This restaurant has ten locations in London, including a location just outside Kensington and Chelsea in Shepherd’s Bush. I became obsessed with finding authentic Greek food when I visited Greece two years ago, but long before this I became obsessed with London’s restaurant The Real Greek. Featuring a variety of hot and cold small plates, The Real Greek is a fun place to dine out with friends while also a welcoming environment when dining alone: I can personally speak to both experiences! With so many locations you cannot fail to run into this restaurant, so be sure to stop in when you see one.

Southern Terrace, Westfield Shopping Centre, 1073 Ariel Way, Shepherd’s Bush, London W12 7GB


Bonus! Borough Market


Borough Market is an outdoor food market on the opposite side of London from Notting Hill. Regardless, it is my favorite lunch spot in the city. It is fun to walk around and see the unique specialty items offered from around the world. It also allows a group of picky eaters to each select a different cuisine and still all dine together. Best of all, you can pick up a pitcher of sangria or Pimm’s cup to enjoy along with your selection!

8 Southwark Street, Southwark, London SE1 1TL


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Top 6 Restaurants In London's Royal Borough of Kensington and Chelsea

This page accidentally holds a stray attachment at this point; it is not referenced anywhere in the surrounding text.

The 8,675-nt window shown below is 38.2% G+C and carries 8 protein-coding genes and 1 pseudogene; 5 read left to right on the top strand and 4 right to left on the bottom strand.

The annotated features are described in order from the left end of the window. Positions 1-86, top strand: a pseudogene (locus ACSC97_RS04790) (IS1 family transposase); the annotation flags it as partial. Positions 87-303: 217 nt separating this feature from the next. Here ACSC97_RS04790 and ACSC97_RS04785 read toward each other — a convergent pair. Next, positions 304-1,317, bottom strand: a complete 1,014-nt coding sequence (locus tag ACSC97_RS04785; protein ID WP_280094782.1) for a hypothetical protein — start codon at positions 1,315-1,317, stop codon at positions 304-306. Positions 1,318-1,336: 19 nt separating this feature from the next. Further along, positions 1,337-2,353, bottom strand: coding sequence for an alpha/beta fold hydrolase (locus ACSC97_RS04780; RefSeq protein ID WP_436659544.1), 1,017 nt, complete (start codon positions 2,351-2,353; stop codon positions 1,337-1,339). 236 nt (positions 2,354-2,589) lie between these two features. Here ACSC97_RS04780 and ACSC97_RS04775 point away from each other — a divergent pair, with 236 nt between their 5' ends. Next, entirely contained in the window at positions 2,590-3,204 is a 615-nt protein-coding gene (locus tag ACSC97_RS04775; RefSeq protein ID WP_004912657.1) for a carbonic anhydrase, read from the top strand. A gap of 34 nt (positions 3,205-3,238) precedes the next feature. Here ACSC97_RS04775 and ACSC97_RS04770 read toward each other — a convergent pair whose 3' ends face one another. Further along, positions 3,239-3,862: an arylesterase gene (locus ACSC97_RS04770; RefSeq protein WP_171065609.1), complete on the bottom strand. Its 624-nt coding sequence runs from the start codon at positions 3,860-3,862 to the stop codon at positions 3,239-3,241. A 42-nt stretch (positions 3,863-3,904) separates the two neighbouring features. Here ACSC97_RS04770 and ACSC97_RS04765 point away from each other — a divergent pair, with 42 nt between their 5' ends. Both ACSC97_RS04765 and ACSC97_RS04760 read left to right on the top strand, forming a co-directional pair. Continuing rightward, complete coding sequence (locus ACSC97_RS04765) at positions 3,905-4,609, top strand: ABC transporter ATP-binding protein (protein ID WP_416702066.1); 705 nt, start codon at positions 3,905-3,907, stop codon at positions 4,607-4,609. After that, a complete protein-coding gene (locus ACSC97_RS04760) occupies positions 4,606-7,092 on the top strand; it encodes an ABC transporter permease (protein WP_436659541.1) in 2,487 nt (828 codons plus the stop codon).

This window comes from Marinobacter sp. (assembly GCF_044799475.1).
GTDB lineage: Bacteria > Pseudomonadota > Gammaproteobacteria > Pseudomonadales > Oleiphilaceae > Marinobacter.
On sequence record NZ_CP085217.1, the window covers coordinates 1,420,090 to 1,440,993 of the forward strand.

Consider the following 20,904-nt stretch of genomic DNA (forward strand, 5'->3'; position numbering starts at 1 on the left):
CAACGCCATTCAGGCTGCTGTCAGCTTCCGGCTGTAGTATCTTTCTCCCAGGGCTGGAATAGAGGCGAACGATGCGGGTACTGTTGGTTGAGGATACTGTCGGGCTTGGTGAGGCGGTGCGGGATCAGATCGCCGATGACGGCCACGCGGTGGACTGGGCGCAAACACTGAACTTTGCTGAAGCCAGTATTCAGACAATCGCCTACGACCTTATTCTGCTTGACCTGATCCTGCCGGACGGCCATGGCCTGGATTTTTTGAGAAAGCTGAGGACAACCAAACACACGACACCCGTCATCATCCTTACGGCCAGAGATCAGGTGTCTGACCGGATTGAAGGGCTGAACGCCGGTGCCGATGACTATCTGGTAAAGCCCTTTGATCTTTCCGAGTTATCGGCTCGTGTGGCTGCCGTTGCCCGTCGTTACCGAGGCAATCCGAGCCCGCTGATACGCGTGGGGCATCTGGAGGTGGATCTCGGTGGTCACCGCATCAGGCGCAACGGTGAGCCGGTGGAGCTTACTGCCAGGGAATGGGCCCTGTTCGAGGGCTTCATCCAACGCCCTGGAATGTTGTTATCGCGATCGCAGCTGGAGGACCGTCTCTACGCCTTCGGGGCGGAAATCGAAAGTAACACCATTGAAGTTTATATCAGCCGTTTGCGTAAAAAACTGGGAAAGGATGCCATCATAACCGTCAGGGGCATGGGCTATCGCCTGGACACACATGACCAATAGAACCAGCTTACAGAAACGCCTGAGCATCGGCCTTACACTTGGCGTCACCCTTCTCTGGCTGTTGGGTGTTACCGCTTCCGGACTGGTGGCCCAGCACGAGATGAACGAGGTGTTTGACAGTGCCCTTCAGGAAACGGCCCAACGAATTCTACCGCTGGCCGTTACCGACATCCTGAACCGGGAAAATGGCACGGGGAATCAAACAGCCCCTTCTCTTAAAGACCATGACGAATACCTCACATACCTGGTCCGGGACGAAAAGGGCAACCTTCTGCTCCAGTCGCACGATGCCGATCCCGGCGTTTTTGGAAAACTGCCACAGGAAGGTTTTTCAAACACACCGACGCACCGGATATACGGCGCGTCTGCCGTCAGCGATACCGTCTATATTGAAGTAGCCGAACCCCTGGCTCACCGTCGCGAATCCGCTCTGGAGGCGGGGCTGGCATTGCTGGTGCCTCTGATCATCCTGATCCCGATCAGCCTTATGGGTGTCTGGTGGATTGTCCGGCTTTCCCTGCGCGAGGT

Getting to London

Getting to London

So you want to go to London!

This beautiful city is one of the biggest transportation hubs in the world, so whether you’re arriving by plane, train, bus, or car, you should have no problem getting to the city quickly and easily from wherever you are.

Looking for more information on London? Check out the post Top 6 Restaurants in London’s Royal Borough of Kensington and Chelsea!

By Plane

London is serviced by five international airports: Heathrow, Gatwick, Stansted, Luton, and London City. You can reach central London from each of them by public transportation or taxi, so it doesn’t make too much difference which one you fly into.

Heathrow: Heathrow is the main London airport for flights coming from the U.S., although direct flights are now available to Gatwick and Stansted as well. The easiest and cheapest way to get from Heathrow to downtown London is to take London’s subway, officially known as the Underground and commonly referred to as the Tube. To do so, purchase an Oyster Card at the airport (you will get a refund when you return it later), add value, and board the Picadilly Line, the only line available from Heathrow. The first half of this journey on the Tube is above ground, so it is a relaxing way to experience your first views of the city.

However, it will take you over an hour to reach central London from Heathrow by subway, so for a few pounds more it is well worth it to take the Heathrow Express train to Paddington Station. It will take you just 15 minutes to get into the city using this option. You will be dropped off at Paddington Station, from which four Tube lines are accessible.

You could also consider taking a National Express bus or a taxi, but the price of the taxi could be double or triple that of the train, and both methods will still take about an hour to get into the city.